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Why I Won’t Publish Income Reports

Hot Chocolate

 

A quick disclaimer, this post is not about any blogger in particlularly. It is a simple opinion post. I hope you enjoy the read.

 

Income reports have become a thing in the blogging world and I kind of get why. Many people still believe pro blogging is no job, while some find it hard to understand how bloggers make money. So I get why income reports have become so popular. And I get why some bloggers like to shout from the rooftops about how much they make. It feels so good to make a living from your dream career/job. I can still remember the feeling I got when I published my first sponsored post, or when I got my first paid freelance job. I still get that same feeling everytime a new fab opportunity lands in my inbox, so it never really goes away. Working for yourself, doing what you love is a dream, so it is worth screaming about.

I enjoy reading income report posts. I find them very informative and interesting. It is always good to read about various ways bloggers make money, and how much they actually make in a month.

I would love to read more income reports, especially from the mega big bloggers, but I doubt that would ever happen. I guess the figures would be too crazy to write down.

 

Layering

 

I would love to publish income reports. It would be a nice way to show off my figures and motivate other bloggers, it would also help me set income deadlines and keep me focused. But the cons of publishing income reports outweighs the pros massively for me, so you won’t be reading an income report post anything soon on Fashion and Style Police, and I will tell you why.

 

Privacy

I love reading other bloggers’ income reports, but I am way too private to publish mine. I think it is just one of those things to be left offline. I won’t publish my payslip if I was working for someone else, so why should I publish my income report?

 

Real Life People

Privacy and real life people are my main reasons for not publishing an income report. People I know in my real life (that didn’t I play on my laptop for a living) will become too aware of my financial situation and that never helps.

 

Unnecessary Pressure

Publishing my monthly income reports would put unnecessary pressure on me. I have monthly goals I aim to smash every month, and that includes my finances, but putting them online is another level. I know I would be under a lot of pressure and that is pressure I don’t need.

 

Red Christmas Jumper

 

These are my reasons for not publishing income reports on Fashion and Style Police. I respect other bloggers who are bold enough to publish theirs, it is just not for me.

What are your thoughts? Do you publish or plan to income reports on your blog?

Please share your thoughts in the comment section below.

Thank you for reading.

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8 Things Every Pro Blogger Should Do Before Quitting Their Day Job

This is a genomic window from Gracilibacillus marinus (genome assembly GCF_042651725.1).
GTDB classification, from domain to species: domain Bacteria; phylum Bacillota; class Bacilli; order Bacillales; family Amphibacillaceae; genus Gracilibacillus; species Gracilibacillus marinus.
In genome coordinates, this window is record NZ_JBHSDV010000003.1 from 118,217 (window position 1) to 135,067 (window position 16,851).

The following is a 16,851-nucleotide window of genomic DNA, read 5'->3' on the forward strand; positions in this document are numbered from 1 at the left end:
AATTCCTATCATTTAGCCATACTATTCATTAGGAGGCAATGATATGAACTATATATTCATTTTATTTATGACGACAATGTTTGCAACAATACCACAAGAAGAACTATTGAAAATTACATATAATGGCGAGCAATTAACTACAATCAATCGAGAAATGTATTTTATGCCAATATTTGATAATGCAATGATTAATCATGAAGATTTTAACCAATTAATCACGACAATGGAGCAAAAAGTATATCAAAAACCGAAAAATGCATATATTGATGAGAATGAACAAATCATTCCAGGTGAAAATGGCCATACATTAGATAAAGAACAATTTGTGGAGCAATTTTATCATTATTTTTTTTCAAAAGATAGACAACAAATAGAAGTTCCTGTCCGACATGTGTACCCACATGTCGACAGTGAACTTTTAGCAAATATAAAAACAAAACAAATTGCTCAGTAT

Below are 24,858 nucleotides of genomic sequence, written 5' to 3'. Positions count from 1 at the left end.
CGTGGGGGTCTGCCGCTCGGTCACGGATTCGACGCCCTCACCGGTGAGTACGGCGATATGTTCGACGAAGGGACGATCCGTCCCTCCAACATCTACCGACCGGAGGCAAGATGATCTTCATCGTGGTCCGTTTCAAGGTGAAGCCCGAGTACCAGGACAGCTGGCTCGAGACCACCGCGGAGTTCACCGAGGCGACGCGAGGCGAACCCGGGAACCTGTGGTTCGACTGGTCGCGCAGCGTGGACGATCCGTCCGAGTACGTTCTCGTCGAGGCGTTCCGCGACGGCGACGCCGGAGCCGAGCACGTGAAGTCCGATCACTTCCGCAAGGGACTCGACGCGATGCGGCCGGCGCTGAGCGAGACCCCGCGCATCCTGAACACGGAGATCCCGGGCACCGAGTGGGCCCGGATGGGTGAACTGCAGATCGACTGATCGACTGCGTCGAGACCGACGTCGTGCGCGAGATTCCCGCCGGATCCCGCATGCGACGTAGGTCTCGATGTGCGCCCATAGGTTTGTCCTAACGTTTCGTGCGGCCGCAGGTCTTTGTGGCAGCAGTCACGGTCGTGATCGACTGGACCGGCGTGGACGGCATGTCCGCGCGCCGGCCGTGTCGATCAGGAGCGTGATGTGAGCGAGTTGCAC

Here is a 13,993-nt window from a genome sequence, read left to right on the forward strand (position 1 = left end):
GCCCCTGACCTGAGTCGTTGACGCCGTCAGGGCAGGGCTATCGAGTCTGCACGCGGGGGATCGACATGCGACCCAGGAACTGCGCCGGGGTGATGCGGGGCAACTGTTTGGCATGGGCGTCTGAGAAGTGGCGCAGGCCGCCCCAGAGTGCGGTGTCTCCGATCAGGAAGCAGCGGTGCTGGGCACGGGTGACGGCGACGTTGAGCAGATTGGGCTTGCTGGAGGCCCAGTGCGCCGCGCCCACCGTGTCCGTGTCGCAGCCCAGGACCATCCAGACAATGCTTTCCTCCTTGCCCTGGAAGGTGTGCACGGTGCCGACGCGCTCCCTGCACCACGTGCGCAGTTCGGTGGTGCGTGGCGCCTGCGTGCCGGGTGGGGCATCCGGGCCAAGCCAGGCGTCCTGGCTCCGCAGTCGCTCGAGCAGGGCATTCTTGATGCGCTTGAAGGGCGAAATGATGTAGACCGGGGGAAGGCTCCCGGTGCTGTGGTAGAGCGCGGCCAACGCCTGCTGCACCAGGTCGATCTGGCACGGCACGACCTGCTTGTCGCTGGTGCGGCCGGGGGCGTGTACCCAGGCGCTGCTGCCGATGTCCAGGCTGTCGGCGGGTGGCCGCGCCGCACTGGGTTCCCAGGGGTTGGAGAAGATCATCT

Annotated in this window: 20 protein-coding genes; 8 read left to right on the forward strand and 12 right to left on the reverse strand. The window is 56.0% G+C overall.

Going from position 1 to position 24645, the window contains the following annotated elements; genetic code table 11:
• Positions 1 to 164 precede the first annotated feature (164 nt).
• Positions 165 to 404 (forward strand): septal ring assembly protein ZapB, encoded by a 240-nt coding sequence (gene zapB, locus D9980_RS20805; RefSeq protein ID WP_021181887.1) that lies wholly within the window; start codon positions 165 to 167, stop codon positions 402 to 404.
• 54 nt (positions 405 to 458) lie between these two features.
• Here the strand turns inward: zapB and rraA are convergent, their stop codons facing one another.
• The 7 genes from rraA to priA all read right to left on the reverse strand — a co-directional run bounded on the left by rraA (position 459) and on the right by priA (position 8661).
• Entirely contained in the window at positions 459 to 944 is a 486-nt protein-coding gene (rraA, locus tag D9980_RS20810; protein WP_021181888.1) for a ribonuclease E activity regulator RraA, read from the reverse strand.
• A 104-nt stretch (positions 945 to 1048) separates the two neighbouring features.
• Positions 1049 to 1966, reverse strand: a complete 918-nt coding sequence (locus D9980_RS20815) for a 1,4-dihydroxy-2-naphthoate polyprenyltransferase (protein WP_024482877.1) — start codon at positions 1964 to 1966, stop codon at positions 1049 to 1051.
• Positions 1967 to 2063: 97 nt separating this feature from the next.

Coin Necklace Picture

 

If you are among those who are waiting for the right time to quit their 9-5 job, then I have to tell you that there’s never going to be a right time to quit. Quitting your day job after freelancing for a while may seem like a big leap, but with everything all planned out, it can be the best decision you will ever make.
Have you been freelancing or blogging for while and are now ready to take that leap into quitting your job and going Pro? Here are 8 things every pro blogger does before quitting their day job:
1.    Have the right mindset
It may sound strange to have this as the first thing on this list, but having the right mindset before you go into blogging full time is a must. Pro bloggers make sure that they are mentally prepared for full-time blogging because it is a lot of work. It comes with a lot of issues and challenges, so having the right mindset from the start does help.

There will be a lot of business challenges that you may not have experienced from your day job. You will  have a lot of responsibilities. Do not let this scare you. Having a “can-do” attitude will help you grow your career as a full time blogger.
2.    Have some money left aside
When you take that leap into the world of full time blogging, you have to make sure you have some money saved up that will keep you going until you start to get regular income. I know some bloggers who left their day job with nothing to fall back on, or some who left because they had no choice, and yet became successful. But most of these bloggers agree that they should have had some money saved up first before making that move. Having some money saved up to cover your bills and living expenses for some months is ideal.
3.    Develop a strategy on how you can earn money
Don’t leave your day job without having clients! Being your own boss can be exciting but you need to make sure that you have some sort of income coming in from your blog first before you go Pro.
4.    Market yourself regularly
Your blog literally depends on it. You need to constantly promote yourself and your blog so that more people know about you and what you do. The more people know about you and your blog, the higher the possibility of them reading it and becoming regulars. The more readers, the moe followers and engagement. The more followers and engagement, the more money.